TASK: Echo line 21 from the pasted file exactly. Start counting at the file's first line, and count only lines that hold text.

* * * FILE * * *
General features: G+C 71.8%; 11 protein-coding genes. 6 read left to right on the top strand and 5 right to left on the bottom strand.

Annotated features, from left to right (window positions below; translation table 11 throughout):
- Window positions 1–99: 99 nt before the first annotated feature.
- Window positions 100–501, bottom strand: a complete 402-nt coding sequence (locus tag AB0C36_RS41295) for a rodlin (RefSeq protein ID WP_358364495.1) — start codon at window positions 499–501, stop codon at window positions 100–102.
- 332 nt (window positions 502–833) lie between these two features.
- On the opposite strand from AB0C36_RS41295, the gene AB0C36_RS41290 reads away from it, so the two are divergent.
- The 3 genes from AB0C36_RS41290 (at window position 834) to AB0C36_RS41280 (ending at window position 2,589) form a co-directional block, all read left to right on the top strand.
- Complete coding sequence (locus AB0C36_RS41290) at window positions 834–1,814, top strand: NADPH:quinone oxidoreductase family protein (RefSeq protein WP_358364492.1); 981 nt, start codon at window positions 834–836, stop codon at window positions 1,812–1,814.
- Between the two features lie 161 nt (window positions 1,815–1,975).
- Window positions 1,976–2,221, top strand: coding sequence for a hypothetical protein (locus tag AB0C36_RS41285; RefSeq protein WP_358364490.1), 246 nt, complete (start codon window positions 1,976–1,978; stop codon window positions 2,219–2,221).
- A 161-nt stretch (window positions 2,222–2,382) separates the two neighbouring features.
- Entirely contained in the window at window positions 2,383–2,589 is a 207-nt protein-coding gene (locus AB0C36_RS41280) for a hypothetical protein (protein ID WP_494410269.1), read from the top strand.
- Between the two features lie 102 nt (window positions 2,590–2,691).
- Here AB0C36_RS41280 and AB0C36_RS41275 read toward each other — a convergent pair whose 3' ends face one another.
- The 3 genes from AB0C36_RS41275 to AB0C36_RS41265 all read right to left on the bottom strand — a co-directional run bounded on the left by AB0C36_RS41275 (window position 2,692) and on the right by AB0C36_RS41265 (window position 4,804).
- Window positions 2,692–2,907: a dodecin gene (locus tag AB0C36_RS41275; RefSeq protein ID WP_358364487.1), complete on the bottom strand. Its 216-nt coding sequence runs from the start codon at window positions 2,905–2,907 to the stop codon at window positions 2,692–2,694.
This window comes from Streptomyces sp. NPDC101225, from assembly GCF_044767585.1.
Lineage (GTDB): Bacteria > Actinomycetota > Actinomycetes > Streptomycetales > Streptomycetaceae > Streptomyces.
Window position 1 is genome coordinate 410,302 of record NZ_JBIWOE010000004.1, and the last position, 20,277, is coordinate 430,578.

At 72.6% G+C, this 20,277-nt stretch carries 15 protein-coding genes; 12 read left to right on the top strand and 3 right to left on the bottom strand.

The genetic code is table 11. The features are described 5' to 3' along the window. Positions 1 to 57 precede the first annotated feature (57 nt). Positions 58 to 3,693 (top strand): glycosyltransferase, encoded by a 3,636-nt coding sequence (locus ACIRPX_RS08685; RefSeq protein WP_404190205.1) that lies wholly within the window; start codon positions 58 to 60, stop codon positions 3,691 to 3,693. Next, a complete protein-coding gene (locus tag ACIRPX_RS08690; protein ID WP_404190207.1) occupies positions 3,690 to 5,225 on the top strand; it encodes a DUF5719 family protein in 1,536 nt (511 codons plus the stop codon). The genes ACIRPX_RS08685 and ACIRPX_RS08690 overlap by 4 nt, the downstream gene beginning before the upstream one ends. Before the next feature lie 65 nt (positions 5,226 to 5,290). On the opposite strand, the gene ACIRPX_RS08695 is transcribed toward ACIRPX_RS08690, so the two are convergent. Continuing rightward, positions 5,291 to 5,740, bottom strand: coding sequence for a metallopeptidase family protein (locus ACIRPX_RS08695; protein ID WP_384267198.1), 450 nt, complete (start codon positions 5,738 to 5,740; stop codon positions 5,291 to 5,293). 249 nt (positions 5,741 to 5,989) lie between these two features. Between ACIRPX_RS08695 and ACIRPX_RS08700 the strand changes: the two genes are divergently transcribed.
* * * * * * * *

The genetic code is table 11. The features are described 5' to 3' along the window. Positions 1 to 57 precede the first annotated feature (57 nt). Positions 58 to 3,693 (top strand): glycosyltransferase, encoded by a 3,636-nt coding sequence (locus ACIRPX_RS08685; RefSeq protein WP_404190205.1) that lies wholly within the window; start codon positions 58 to 60, stop codon positions 3,691 to 3,693. Next, a complete protein-coding gene (locus tag ACIRPX_RS08690; protein ID WP_404190207.1) occupies positions 3,690 to 5,225 on the top strand; it encodes a DUF5719 family protein in 1,536 nt (511 codons plus the stop codon). The genes ACIRPX_RS08685 and ACIRPX_RS08690 overlap by 4 nt, the downstream gene beginning before the upstream one ends. Before the next feature lie 65 nt (positions 5,226 to 5,290). On the opposite strand, the gene ACIRPX_RS08695 is transcribed toward ACIRPX_RS08690, so the two are convergent. Continuing rightward, positions 5,291 to 5,740, bottom strand: coding sequence for a metallopeptidase family protein (locus ACIRPX_RS08695; protein ID WP_384267198.1), 450 nt, complete (start codon positions 5,738 to 5,740; stop codon positions 5,291 to 5,293). 249 nt (positions 5,741 to 5,989) lie between these two features. Between ACIRPX_RS08695 and ACIRPX_RS08700 the strand changes: the two genes are divergently transcribed.